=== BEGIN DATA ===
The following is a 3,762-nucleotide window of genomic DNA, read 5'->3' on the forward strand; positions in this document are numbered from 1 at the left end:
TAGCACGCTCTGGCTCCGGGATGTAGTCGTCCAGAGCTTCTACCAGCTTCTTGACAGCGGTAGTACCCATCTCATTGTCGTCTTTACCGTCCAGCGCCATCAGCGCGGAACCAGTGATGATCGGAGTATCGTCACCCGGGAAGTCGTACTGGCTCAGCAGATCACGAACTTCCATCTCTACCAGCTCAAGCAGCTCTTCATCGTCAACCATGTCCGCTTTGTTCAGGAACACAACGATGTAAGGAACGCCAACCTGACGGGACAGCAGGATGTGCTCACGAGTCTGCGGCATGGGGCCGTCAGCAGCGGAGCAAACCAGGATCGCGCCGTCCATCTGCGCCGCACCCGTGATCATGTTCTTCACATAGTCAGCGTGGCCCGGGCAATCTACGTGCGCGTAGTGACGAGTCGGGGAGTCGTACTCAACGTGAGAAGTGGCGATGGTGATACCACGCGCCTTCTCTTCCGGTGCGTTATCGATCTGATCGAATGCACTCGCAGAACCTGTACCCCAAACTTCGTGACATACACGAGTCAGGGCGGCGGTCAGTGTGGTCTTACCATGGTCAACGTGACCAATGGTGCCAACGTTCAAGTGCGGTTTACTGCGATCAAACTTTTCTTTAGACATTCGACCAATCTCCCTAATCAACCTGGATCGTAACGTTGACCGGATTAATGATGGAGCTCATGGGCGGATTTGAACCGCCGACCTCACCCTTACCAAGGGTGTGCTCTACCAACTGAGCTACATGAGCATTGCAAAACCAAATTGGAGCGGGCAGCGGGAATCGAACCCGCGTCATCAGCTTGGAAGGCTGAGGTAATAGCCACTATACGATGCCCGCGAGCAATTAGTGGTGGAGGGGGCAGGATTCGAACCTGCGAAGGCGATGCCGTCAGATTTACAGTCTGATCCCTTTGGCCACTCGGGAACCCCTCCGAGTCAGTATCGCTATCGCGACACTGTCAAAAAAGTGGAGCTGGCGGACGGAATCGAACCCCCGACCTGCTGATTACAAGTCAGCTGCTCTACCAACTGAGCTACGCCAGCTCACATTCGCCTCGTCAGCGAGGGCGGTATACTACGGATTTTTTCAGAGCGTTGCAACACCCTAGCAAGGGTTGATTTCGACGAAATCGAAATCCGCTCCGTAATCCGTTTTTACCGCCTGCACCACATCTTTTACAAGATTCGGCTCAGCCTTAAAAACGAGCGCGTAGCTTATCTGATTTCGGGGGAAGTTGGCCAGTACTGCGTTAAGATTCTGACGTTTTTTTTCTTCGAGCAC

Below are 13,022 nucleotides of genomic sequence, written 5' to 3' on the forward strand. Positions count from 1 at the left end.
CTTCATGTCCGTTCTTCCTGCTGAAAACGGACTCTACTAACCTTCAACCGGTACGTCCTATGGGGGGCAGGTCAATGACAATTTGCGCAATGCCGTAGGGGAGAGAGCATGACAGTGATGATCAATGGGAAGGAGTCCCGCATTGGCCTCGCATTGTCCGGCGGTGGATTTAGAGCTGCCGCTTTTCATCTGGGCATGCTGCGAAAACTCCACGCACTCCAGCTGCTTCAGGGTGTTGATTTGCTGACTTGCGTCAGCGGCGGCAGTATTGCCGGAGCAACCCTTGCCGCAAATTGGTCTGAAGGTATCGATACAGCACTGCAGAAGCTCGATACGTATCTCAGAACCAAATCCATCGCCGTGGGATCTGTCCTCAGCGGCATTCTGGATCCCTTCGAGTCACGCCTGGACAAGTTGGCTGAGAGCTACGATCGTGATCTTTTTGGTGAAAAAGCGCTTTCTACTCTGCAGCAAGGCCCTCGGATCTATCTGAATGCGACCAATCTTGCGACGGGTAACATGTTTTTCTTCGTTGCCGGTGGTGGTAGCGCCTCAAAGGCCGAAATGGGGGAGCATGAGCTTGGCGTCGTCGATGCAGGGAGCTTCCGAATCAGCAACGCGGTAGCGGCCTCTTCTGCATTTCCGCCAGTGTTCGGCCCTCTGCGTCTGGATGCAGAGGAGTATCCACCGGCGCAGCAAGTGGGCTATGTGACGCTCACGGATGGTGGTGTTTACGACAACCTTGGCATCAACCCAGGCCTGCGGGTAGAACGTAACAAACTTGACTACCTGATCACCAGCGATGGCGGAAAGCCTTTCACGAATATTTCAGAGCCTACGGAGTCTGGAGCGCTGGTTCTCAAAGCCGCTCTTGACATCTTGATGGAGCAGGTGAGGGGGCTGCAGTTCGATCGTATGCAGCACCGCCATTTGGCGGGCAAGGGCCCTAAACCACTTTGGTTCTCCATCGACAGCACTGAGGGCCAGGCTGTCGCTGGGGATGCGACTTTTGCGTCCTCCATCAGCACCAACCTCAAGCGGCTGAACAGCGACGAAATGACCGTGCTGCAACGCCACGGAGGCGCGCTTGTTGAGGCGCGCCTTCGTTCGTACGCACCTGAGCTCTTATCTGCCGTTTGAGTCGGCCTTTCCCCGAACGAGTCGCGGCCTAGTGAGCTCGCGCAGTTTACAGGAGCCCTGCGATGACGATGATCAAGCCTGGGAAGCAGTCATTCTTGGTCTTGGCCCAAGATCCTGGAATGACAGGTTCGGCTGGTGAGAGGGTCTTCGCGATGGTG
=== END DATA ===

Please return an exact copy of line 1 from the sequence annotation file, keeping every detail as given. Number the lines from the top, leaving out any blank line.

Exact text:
The following is a 3,762-nucleotide window of genomic DNA, read 5'->3' on the forward strand; positions in this document are numbered from 1 at the left end: